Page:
In his Lordship's judgment, this was a hopeless submission. The plaintiff's main purpose was to clear her name, and even if the damages she recovered were small, she was entitled to pursue such a claim. In reality, the defendants were unhappy that she had obtained legal aid. But that was a matter for the Legal Aid Board, not the court. Lord Justice Butler- Sloss and Sir Michael Kerr agreed.

Paul Magrath, Barrister

PROMOTED VIDEO
Have you tried new the Independent Digital Edition apps?
News
ebooksAn unforgettable anthology of contemporary reportage
News
Rumer was diagnosed with bipolarity, attention deficit hyperactivity disorder and post-traumatic stress disorder: 'I was convinced it was a misdiagnosis'
peopleHer debut album caused her post-traumatic stress - how will she cope as she releases her third record?
Arts and Entertainment
'New Tricks' star Dennis Waterman is departing from the show after he completes filming on two more episodes
tvOnly remaining original cast-member to leave long-running series
Life and Style
Couples have been having sex less in 2014, according to a new survey
life
Voices
Holly's review of Peterborough's Pizza Express quickly went viral on social media
voices
Arts and Entertainment
musicBiographer Hunter Davies has collected nearly a hundred original manuscripts
Sport
A long jumper competes in the 80-to-84-year-old age division at the 2007 World Masters Championships
athletics
Life and Style
Walking tall: unlike some, Donatella Versace showed a strong and vibrant collection
fashionAlexander Fury on the staid Italian clothing industry
Arts and Entertainment
Gregory Porter learnt about his father’s voice at his funeral
music
Arts and Entertainment
tvHighs and lows of the cast's careers since 2004
Life and Style
Children at the Leytonstone branch of the Homeless Children's Aid and Adoption Society tuck into their harvest festival gifts, in October 1936
food + drinkThe harvest festival is back, but forget cans of tuna and packets of instant mash
Sport
Lewis Hamilton will start the Singapore Grand Prix from pole, with Nico Rosberg second and Daniel Ricciardo third
F1... for floodlit Singapore Grand Prix
Latest stories from i100
Have you tried new the Independent Digital Edition apps?
Independent Dating
and  

By clicking 'Search' you
are agreeing to our
Terms of Use.

iJobs Job Widget
iJobs General

KS1 Primary Teacher

£100 - £150 per day: Randstad Education Leeds: Qualified KS1 Supply Teacher re...

KS2 Teaching Supply Wakefield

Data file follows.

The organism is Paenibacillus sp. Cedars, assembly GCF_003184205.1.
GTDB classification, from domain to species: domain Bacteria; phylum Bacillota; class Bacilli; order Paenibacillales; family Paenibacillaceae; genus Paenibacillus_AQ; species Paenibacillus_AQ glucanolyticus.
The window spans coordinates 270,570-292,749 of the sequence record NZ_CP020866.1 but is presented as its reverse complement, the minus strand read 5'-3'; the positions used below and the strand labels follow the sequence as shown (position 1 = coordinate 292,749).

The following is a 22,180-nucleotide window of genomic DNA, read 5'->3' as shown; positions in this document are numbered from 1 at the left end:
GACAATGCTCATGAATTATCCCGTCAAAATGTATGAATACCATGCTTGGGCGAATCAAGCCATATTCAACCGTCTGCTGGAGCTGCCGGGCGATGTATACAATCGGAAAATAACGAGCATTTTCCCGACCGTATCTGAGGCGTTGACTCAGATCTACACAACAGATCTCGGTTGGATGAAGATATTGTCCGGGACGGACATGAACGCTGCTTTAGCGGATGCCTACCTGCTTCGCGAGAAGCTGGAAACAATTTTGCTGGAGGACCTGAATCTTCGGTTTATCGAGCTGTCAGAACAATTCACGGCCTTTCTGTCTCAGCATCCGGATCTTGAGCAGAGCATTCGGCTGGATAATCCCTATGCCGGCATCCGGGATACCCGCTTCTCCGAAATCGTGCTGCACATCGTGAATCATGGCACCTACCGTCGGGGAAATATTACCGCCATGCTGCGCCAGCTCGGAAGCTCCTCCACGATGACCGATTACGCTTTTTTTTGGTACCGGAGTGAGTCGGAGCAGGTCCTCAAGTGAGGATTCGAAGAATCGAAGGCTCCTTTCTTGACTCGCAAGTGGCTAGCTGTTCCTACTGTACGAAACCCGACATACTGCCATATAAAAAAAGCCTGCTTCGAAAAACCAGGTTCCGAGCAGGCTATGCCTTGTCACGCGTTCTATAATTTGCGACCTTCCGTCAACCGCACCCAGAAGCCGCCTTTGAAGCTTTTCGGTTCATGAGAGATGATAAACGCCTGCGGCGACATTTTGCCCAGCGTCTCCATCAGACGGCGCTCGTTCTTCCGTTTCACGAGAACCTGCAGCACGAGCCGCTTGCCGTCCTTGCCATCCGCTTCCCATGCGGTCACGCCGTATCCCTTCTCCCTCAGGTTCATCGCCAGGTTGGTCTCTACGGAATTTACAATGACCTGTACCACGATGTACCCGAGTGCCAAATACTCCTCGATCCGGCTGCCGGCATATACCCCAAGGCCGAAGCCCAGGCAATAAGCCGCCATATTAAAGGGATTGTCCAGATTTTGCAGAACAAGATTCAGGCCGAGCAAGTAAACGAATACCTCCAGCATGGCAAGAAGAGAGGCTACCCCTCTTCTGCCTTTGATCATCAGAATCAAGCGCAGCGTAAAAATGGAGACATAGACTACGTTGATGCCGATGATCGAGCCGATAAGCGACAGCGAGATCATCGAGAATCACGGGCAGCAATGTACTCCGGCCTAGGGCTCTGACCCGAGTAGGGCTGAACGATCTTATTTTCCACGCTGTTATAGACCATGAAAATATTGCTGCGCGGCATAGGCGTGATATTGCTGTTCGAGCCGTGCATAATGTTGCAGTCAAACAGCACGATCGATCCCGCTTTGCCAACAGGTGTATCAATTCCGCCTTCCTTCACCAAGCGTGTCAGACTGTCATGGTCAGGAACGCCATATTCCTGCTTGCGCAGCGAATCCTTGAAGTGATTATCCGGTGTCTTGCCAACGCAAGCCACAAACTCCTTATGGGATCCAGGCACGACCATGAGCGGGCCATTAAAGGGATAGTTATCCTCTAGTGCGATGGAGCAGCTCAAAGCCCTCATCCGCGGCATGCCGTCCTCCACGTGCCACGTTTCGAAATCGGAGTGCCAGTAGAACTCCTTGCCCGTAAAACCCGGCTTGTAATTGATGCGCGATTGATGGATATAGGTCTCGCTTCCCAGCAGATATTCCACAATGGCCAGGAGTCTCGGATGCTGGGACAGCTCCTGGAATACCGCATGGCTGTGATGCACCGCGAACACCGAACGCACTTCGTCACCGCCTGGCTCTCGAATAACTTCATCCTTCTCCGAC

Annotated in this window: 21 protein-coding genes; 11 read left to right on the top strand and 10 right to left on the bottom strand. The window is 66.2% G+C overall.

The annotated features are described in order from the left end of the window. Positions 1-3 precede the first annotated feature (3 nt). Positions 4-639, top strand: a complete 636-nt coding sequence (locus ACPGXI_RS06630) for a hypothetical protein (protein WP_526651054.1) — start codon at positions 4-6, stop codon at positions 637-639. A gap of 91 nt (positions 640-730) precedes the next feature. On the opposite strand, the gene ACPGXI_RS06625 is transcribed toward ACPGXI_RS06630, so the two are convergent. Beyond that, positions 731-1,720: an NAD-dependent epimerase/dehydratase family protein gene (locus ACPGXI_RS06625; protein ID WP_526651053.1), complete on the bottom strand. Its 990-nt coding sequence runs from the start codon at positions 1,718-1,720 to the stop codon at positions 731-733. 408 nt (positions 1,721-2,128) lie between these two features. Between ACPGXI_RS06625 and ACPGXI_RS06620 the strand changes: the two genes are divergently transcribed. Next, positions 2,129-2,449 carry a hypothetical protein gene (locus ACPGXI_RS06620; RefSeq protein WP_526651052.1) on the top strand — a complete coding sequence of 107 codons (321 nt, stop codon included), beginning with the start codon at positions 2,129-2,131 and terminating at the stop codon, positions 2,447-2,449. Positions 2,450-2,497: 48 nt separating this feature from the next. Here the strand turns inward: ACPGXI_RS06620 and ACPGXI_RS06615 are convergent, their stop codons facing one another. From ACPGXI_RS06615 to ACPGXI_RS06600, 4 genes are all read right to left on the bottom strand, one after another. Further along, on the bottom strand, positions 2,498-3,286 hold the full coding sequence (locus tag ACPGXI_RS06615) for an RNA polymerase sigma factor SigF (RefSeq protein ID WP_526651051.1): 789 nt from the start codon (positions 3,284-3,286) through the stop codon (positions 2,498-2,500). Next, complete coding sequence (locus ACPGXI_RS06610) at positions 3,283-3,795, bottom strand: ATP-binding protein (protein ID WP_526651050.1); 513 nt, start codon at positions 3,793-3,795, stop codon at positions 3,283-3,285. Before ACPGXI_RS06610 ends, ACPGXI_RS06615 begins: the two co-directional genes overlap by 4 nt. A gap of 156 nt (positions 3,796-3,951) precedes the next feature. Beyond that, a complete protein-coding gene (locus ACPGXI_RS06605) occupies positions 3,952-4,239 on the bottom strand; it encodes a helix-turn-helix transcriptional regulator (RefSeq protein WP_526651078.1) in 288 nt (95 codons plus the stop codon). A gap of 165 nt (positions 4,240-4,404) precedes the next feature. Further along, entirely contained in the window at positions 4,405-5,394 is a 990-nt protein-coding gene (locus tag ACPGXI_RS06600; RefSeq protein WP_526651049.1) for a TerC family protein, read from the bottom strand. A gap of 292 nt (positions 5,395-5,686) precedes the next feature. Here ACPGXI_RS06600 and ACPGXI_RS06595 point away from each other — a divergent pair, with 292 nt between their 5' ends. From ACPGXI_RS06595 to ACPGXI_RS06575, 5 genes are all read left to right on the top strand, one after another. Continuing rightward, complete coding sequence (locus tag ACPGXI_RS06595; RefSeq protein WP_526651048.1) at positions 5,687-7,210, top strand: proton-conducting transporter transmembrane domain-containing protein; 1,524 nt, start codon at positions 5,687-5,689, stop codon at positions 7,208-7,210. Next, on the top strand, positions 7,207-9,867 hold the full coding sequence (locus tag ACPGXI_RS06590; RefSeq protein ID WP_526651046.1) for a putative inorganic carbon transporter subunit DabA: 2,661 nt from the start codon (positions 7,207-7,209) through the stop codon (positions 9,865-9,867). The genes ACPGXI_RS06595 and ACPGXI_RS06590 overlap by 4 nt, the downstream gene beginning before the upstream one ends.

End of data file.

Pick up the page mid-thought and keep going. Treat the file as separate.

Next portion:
£140 - £160 per day: Randstad Education Leeds: Qualified KS2 Supply Teacher r...

Year 1/2 Teacher

£130 - £160 per day: Randstad Education Leeds: Qualified KS1 Teacher required,...

Primary Teachers Needed for Supply in Wakefield

£140 - £160 per annum: Randstad Education Leeds: Qualified KS1&2 Supply Te...

Day In a Page

Scottish referendum: The Yes vote was the love that dared speak its name, but it was not to be

Despite the result, this is the end of the status quo

Boyd Tonkin on the fall-out from the Scottish referendum
Manolo Blahnik: The high priest of heels talks flats, Englishness, and why he loves Mary Beard

Manolo Blahnik: Flats, Englishness, and Mary Beard

The shoe designer who has been dubbed 'the patron saint of the stiletto'
The Beatles biographer reveals exclusive original manuscripts of some of the best pop songs ever written

Scrambled eggs and LSD

Behind The Beatles' lyrics - thanks to Hunter Davis's original manuscript copies
'Normcore' fashion: Blending in is the new standing out in latest catwalk non-trend

'Normcore': Blending in is the new standing out

Just when fashion was in grave danger of running out of trends, it only went and invented the non-trend. Rebecca Gonsalves investigates
Dance’s new leading ladies fight back: How female vocalists are now writing their own hits

New leading ladies of dance fight back

How female vocalists are now writing their own hits
Mystery of the Ground Zero wedding photo

A shot in the dark

Mystery of the wedding photo from Ground Zero
His life, the universe and everything

His life, the universe and everything

New biography sheds light on comic genius of Douglas Adams
Save us from small screen superheroes

Save us from small screen superheroes

Shows like Agents of S.H.I.E.L.D are little more than marketing tools
Reach for the skies

Reach for the skies

From pools to football pitches, rooftop living is looking up
These are the 12 best hotel spas in the UK

12 best hotel spas in the UK

Some hotels go all out on facilities; others stand out for the sheer quality of treatments
These Iranian-controlled Shia militias used to specialise in killing American soldiers. Now they are fighting Isis, backed up by US airstrikes

Widespread fear of Isis is producing strange bedfellows

Iranian-controlled Shia militias that used to kill American soldiers are now fighting Isis, helped by US airstrikes
Topshop goes part Athena poster, part last spring Prada

Topshop goes part Athena poster, part last spring Prada

Shoppers don't come to Topshop for the unique
How to make a Lego masterpiece

How to make a Lego masterpiece

Toy breaks out of the nursery and heads for the gallery
Meet the ‘Endies’ – city dwellers who are too poor to have fun

Meet the ‘Endies’ – city dwellers who are too poor to have fun

Urbanites are cursed with an acronym pointing to Employed but No Disposable Income or Savings
Paisley’s decision to make peace with IRA enemies might remind the Arabs of Sadat

Ian Paisley’s decision to make peace with his IRA enemies

His Save Ulster from Sodomy campaign would surely have been supported by many a Sunni imam